A nice concept, but you can't add music from a CD to your iTunes (although purchases from the Apple store are encouraged) and you can't install copy protected software like Microsoft Office from a CD/DVD even if you have the installation code. It also requires a software install on the host machine and an authorization process.
These limitations can be addressed with a very stylish external CD/DVD that gets its power from the single USB port for an extra $99, which is a must for people who still use CDs frequently and enjoy movie watching.
The battery lasts a respectable four to five hours on a single charge and is sealed within the durable aluminum casing. Aluminum is a highly desirable material in the afterlife that will make it easily recyclable when you are ready for your next computer. Battery repairs will be available for $129 after several years of charging and recharging makes a replacement necessary.
The skin of the computer is a pleasing silver color that hides wear well. Apple would never discourage the purchase of a third-party padded case to show off some individuality, but Product Marketing Manager Linda Frager influenced me to keep it simple.
"It's a personal preference as to how much you want to protect MacBook Air. We took a holistic approach to the entire design and with the outside rounded edges it fits really nicely in your hand," Frager said. "It makes it nice to carry around and when I am on the go I just put it in my bag and go."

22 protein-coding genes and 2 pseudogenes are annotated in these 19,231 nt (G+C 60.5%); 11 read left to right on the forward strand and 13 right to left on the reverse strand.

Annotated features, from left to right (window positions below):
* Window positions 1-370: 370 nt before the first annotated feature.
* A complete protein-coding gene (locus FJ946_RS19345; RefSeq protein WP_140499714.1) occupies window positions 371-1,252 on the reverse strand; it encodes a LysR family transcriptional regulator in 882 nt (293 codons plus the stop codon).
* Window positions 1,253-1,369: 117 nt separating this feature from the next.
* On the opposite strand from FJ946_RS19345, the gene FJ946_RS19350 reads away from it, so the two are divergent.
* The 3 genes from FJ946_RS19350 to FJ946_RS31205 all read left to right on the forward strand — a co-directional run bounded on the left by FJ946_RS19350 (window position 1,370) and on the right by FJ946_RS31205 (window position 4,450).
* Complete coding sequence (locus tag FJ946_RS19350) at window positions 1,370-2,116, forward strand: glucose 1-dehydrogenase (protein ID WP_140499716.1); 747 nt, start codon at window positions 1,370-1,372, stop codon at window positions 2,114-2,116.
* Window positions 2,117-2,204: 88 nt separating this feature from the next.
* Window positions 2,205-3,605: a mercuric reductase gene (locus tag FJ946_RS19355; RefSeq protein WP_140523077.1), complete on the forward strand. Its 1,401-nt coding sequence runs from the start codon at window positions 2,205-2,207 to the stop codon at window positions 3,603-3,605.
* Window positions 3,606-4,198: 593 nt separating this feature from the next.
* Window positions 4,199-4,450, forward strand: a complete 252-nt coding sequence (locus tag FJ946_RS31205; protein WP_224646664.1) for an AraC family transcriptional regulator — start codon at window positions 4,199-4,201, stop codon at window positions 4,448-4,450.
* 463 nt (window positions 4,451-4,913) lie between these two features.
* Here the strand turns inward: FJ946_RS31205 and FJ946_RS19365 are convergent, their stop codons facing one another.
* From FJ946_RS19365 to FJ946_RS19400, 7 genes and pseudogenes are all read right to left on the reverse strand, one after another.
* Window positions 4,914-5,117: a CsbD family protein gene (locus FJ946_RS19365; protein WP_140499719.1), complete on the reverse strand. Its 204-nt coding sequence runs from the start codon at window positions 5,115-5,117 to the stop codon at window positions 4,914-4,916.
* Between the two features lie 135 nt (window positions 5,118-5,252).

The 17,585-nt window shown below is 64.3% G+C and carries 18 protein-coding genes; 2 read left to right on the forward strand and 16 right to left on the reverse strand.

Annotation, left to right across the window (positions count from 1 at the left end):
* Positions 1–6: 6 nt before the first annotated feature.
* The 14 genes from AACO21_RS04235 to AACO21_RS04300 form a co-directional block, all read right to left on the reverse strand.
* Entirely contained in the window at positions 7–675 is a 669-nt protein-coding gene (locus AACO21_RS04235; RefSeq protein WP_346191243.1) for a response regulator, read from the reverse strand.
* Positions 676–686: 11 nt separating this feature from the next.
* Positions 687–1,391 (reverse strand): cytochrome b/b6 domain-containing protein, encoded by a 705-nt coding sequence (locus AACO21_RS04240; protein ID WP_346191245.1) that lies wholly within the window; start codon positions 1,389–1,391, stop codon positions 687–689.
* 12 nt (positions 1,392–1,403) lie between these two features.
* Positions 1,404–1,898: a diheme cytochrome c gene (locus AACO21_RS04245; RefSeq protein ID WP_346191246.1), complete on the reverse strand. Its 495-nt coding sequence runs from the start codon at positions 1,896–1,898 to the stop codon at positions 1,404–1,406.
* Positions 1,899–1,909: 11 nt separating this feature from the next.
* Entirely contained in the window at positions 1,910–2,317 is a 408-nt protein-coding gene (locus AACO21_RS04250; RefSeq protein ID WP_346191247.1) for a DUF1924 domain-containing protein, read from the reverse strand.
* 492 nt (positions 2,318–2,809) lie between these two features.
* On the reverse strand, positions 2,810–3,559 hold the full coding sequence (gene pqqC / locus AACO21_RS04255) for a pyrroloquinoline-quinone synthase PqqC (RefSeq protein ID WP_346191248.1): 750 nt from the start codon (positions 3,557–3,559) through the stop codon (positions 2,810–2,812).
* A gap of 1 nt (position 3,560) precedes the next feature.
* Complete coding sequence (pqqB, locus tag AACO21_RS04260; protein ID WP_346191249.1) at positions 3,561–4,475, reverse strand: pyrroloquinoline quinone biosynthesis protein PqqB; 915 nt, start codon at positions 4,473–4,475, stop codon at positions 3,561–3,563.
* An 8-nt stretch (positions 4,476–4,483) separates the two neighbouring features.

Air comes with the latest version of the Apple Operating System called Leopard, and all the latest Apple software to email, chat, surf, listen, watch and edit. It's powered by the latest version Intel Core II duo chip albeit at a slower speed than other Mac models, but that's helped keep the size down and make the Air the least power consuming Mac portable ever.
The MacBook Air is a major step forward in portable computing from the company that has been known to innovate and transform and transition the electronics industry kicking and screaming for years. An all-in-one desktop computer in fruit colors? No need for floppy drives? USB to connect peripherals? A $300 portable music player? All very successful innovations from Apple that were at first scoffed at.
Although consumers wish every computer could do everything, a more realistic compromise is choice. MacBook Air is only one of Apple's three laptop product lines. Air focuses on portability first, where MacBook (starting at $1099) focuses on a more general audience, and MacBook Pro (starting at $1,999) focuses on computing power for video editors and graphic artists.
If you are a student or worker-bee who is often on the go and wants your email, Internet, and access to your music, photos and movies, you'll love MacBook Air.
If you embrace the sheer elegance and portability you may be able to ignore the shortcomings of limited USB ports, relatively small storage space (80GB) and an extra cost for an external CD/DVD drive ($99) and/or Ethernet port ($49).